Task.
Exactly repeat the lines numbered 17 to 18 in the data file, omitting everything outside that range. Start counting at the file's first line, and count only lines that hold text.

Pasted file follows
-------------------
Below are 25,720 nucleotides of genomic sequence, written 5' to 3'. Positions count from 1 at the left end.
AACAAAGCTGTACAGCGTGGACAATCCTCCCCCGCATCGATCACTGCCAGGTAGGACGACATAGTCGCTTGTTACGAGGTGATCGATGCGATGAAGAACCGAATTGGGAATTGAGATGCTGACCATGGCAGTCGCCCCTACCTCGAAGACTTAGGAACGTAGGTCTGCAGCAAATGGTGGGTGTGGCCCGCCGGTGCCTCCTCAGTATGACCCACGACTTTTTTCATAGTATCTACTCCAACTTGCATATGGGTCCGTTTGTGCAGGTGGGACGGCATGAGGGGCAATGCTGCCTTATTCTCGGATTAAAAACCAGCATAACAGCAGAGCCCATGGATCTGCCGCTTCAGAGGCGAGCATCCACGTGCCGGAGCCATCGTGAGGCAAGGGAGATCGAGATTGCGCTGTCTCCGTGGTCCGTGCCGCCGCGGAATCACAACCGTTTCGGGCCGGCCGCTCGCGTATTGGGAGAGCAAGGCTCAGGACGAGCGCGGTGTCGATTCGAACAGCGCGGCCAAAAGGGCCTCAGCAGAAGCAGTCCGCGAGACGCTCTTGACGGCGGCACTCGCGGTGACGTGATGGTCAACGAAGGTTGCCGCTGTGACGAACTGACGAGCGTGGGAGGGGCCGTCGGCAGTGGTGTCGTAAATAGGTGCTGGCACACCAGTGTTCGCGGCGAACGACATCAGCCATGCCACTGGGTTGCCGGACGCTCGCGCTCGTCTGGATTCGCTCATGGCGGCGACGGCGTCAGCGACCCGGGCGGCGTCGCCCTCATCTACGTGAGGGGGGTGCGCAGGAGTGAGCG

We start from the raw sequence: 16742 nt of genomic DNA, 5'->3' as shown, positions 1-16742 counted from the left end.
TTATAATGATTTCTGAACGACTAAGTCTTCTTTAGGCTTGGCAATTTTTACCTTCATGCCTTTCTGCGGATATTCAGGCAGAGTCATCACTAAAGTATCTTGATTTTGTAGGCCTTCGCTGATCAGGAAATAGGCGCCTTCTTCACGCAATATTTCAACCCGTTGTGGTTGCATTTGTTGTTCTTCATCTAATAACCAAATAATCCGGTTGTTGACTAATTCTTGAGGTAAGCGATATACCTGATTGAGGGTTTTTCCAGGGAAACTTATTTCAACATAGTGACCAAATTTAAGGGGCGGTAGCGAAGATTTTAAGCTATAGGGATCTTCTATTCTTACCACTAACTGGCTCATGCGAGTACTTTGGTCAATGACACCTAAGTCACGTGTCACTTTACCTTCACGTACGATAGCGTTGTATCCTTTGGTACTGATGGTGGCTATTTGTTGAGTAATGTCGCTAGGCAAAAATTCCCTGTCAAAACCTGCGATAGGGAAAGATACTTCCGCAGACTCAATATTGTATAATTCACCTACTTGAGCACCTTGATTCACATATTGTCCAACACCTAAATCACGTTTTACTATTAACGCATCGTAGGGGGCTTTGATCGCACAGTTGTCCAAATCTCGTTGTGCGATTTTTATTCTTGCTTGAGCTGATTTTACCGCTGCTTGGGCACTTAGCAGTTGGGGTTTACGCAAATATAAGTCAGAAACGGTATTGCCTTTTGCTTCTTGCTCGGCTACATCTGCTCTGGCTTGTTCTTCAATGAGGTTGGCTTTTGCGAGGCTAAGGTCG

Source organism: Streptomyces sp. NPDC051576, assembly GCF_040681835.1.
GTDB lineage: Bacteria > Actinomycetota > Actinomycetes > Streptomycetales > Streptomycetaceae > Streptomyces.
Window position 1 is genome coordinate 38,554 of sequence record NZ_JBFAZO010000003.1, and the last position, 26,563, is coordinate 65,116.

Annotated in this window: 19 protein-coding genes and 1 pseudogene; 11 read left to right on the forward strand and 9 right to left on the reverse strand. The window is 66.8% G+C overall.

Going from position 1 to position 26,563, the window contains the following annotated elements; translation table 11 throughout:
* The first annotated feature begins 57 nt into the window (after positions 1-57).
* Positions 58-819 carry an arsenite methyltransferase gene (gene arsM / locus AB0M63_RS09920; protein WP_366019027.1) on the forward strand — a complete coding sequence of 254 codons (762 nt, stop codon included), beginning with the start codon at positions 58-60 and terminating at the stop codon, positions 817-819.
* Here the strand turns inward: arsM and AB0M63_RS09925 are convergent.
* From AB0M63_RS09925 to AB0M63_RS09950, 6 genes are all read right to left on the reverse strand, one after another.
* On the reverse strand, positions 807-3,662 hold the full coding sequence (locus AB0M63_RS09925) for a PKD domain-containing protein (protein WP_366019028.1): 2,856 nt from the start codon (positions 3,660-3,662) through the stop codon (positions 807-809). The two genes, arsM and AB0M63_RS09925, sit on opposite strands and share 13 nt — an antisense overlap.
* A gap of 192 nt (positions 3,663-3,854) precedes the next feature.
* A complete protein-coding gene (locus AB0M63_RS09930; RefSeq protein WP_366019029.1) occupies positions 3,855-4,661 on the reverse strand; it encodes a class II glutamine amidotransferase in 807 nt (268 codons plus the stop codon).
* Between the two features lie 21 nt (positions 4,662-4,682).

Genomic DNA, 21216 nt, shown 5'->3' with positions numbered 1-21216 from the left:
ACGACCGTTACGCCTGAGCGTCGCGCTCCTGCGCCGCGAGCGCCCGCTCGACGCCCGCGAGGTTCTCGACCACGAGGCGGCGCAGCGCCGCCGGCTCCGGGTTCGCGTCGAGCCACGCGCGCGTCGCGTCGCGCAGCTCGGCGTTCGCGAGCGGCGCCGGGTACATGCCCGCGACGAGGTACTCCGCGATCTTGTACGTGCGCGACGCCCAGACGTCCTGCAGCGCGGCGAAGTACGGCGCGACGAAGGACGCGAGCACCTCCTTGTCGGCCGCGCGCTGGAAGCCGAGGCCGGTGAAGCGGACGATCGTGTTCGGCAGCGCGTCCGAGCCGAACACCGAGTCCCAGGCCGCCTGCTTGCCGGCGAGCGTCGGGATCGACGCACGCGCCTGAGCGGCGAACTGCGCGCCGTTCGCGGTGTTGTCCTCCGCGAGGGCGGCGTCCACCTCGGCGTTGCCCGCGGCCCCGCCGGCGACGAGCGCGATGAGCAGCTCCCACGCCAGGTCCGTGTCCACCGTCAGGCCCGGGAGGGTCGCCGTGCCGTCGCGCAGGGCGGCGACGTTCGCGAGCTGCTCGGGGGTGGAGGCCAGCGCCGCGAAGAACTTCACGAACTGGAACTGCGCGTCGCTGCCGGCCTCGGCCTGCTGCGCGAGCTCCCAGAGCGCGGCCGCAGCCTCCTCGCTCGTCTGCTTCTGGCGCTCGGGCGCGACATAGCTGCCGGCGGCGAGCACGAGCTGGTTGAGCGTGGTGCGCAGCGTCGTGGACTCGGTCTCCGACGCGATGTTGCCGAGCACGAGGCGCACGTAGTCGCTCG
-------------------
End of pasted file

* Between the two features lie 21 nt (positions 4,662-4,682).

Genomic DNA, 21216 nt, shown 5'->3' with positions numbered 1-21216 from the left: